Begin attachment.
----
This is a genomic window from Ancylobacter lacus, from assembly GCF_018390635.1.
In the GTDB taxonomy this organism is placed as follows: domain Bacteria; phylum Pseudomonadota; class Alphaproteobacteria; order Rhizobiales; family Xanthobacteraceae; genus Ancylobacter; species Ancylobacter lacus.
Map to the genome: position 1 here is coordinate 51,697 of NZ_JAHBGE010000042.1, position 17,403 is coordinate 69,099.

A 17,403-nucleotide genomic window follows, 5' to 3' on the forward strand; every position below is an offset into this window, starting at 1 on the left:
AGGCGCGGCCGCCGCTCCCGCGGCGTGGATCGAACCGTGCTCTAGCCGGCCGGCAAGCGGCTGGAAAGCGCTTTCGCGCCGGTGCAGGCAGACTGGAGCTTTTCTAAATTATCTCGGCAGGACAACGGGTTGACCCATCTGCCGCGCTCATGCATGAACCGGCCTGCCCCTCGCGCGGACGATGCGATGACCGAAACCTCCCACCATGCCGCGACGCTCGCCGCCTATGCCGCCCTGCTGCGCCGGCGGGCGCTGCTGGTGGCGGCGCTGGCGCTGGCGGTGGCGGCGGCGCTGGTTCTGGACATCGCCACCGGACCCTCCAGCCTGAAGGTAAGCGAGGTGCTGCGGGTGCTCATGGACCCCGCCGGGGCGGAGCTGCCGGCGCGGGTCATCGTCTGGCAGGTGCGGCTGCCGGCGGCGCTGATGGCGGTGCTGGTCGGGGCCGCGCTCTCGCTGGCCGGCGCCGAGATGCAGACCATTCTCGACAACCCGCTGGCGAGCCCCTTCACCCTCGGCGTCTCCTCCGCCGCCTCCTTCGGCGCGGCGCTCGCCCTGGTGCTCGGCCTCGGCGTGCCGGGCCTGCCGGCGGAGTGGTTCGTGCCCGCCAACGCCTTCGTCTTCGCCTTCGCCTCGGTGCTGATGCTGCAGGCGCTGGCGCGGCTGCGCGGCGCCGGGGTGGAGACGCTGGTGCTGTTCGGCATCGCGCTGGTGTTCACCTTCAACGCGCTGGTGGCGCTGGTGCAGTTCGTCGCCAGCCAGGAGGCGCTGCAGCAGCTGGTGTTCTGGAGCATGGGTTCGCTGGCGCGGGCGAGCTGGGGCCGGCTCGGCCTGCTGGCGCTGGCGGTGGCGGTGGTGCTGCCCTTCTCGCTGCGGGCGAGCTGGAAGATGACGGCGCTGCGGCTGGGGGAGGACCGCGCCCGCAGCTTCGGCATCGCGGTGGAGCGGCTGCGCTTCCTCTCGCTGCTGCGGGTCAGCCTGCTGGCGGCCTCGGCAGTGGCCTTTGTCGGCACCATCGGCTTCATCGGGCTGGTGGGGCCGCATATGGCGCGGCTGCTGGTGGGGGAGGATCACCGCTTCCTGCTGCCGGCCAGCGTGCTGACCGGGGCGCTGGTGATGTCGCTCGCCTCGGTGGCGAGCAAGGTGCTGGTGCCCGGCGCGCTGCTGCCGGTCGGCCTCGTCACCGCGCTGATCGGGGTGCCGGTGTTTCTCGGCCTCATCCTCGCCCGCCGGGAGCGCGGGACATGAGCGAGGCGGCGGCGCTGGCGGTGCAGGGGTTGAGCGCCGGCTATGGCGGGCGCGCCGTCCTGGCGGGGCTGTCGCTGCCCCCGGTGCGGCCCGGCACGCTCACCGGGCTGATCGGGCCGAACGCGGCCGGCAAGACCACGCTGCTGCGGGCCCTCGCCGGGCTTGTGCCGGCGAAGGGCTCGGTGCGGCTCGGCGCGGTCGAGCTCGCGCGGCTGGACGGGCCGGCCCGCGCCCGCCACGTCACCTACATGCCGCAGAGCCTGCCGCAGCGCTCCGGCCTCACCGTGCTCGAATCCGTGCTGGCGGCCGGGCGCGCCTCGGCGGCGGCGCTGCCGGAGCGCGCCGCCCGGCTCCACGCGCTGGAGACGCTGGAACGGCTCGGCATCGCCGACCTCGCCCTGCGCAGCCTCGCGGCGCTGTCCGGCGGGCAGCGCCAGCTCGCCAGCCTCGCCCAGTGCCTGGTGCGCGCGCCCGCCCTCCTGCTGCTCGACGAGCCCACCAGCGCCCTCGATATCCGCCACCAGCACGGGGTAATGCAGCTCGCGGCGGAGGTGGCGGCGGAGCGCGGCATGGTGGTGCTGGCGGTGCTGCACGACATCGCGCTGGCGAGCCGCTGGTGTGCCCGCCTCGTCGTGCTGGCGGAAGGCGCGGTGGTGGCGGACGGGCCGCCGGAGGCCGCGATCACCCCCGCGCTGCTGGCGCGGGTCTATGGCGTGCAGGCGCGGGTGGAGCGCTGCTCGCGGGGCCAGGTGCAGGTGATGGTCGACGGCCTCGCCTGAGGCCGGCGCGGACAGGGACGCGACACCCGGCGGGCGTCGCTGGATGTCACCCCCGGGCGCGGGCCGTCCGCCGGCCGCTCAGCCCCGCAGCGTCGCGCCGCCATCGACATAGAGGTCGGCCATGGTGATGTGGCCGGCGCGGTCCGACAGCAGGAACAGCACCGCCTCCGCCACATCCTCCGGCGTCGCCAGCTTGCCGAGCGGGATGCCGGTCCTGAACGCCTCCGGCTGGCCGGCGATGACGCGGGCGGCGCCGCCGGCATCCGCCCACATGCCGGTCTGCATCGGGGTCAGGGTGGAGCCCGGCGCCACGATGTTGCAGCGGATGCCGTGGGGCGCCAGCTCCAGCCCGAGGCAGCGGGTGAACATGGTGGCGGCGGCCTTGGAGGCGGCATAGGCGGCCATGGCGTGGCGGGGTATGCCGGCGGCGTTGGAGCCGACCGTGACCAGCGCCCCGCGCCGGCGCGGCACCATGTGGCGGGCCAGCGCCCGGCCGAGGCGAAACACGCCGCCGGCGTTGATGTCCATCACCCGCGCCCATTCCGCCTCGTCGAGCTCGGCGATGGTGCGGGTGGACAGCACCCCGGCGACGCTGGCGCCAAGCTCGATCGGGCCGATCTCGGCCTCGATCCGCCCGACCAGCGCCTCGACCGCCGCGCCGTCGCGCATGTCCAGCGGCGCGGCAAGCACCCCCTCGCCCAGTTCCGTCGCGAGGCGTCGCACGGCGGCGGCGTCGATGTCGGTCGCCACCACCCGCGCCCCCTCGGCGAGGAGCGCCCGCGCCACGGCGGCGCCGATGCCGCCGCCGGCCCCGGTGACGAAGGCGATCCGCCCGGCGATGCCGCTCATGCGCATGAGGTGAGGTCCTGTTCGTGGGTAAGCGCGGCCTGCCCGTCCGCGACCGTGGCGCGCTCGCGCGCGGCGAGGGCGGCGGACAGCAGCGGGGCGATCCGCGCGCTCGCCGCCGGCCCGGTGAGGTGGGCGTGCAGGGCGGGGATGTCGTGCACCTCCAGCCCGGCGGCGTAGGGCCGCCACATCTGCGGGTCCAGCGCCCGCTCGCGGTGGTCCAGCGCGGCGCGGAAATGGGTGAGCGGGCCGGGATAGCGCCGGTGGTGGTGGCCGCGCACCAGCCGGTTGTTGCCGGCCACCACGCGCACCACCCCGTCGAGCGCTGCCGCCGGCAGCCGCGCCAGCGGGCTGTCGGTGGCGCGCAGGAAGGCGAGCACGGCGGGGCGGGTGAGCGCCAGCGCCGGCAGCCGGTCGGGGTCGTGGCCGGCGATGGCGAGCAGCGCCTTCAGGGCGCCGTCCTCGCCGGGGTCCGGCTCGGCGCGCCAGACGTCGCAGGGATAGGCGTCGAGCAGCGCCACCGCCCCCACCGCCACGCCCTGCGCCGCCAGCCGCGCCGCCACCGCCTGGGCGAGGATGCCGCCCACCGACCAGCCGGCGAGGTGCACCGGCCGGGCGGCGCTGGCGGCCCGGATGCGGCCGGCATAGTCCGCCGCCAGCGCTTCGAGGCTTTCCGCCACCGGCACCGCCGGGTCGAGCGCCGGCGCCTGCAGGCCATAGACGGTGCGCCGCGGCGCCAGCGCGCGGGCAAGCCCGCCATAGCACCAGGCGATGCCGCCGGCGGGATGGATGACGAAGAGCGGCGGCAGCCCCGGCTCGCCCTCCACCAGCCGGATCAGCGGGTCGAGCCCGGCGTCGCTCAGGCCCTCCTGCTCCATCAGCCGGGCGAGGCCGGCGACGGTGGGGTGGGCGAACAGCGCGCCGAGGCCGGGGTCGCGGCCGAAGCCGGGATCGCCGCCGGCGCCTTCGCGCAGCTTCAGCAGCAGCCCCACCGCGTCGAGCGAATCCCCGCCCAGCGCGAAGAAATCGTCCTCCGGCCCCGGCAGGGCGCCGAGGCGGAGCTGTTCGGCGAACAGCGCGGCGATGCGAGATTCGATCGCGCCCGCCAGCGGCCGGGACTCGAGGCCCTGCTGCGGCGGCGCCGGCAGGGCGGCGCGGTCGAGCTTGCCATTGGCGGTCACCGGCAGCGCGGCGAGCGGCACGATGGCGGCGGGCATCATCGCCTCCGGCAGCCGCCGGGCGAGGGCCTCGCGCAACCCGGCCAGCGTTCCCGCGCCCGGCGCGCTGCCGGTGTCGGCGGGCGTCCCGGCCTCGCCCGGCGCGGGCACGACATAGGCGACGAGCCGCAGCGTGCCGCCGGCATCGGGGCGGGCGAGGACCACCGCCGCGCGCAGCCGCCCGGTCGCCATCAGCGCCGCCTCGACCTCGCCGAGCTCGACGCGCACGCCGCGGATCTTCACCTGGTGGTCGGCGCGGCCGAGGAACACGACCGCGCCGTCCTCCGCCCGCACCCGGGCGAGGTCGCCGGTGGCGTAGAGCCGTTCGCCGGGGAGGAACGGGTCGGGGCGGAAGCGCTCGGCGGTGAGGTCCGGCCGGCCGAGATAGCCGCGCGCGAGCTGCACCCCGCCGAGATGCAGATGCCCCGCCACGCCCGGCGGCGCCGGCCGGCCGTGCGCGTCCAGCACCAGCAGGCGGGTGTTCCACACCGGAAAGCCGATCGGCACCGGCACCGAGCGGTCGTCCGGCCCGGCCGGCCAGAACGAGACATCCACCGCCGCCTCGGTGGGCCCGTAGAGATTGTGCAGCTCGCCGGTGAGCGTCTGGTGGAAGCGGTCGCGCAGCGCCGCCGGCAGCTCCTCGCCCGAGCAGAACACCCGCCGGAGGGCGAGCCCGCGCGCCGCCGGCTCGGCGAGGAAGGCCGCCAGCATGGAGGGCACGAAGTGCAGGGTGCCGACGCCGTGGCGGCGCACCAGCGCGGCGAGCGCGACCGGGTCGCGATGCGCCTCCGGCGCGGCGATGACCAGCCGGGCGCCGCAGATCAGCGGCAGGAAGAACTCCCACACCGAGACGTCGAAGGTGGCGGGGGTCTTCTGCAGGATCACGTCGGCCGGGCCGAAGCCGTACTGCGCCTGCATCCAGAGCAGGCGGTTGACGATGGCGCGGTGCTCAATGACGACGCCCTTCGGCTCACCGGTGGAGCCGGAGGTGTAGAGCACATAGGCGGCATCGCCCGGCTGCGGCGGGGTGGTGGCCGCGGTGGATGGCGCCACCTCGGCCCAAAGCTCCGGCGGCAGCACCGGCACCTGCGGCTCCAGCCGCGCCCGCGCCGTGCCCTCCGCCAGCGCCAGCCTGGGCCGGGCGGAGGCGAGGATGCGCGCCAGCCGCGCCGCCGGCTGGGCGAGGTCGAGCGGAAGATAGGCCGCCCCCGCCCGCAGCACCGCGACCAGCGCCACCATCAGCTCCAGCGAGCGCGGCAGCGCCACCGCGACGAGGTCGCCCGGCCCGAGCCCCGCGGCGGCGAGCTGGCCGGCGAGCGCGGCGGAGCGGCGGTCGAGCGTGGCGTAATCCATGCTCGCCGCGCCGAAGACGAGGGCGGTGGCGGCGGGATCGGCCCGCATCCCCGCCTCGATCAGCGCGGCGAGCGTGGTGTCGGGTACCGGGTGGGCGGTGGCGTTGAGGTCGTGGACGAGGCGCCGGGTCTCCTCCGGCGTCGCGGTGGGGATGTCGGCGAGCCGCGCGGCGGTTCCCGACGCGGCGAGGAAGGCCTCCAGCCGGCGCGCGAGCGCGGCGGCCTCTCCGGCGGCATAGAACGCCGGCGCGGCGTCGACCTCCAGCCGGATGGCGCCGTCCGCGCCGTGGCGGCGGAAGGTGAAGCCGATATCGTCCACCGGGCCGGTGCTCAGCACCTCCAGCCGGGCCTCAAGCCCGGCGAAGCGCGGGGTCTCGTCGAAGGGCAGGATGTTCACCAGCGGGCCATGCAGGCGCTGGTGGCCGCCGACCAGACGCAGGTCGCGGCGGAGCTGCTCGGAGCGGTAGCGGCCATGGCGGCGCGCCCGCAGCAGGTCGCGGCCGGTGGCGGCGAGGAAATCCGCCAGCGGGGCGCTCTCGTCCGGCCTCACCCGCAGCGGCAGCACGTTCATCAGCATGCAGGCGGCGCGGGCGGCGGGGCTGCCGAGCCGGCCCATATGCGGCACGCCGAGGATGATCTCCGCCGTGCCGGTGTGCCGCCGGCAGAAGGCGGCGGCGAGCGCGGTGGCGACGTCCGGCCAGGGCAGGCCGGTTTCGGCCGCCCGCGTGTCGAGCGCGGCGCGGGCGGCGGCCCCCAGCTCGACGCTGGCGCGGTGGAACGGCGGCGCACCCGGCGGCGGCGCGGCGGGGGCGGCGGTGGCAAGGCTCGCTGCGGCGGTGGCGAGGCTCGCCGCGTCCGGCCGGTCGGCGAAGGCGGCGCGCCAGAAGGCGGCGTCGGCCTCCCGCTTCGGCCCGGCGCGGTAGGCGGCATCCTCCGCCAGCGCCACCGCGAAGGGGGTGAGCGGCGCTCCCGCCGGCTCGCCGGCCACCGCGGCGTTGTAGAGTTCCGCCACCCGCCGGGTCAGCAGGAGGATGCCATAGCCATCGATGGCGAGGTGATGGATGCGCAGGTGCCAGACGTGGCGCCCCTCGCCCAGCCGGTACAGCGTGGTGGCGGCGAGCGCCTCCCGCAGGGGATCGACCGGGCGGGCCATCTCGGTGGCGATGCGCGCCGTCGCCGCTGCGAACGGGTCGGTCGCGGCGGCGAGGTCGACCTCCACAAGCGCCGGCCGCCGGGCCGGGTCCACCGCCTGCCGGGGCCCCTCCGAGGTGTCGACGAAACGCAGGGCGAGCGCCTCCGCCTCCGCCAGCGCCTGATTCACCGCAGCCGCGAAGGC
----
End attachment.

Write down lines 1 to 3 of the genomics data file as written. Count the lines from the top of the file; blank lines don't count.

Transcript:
This is a genomic window from Ancylobacter lacus, from assembly GCF_018390635.1.
In the GTDB taxonomy this organism is placed as follows: domain Bacteria; phylum Pseudomonadota; class Alphaproteobacteria; order Rhizobiales; family Xanthobacteraceae; genus Ancylobacter; species Ancylobacter lacus.
Map to the genome: position 1 here is coordinate 51,697 of NZ_JAHBGE010000042.1, position 17,403 is coordinate 69,099.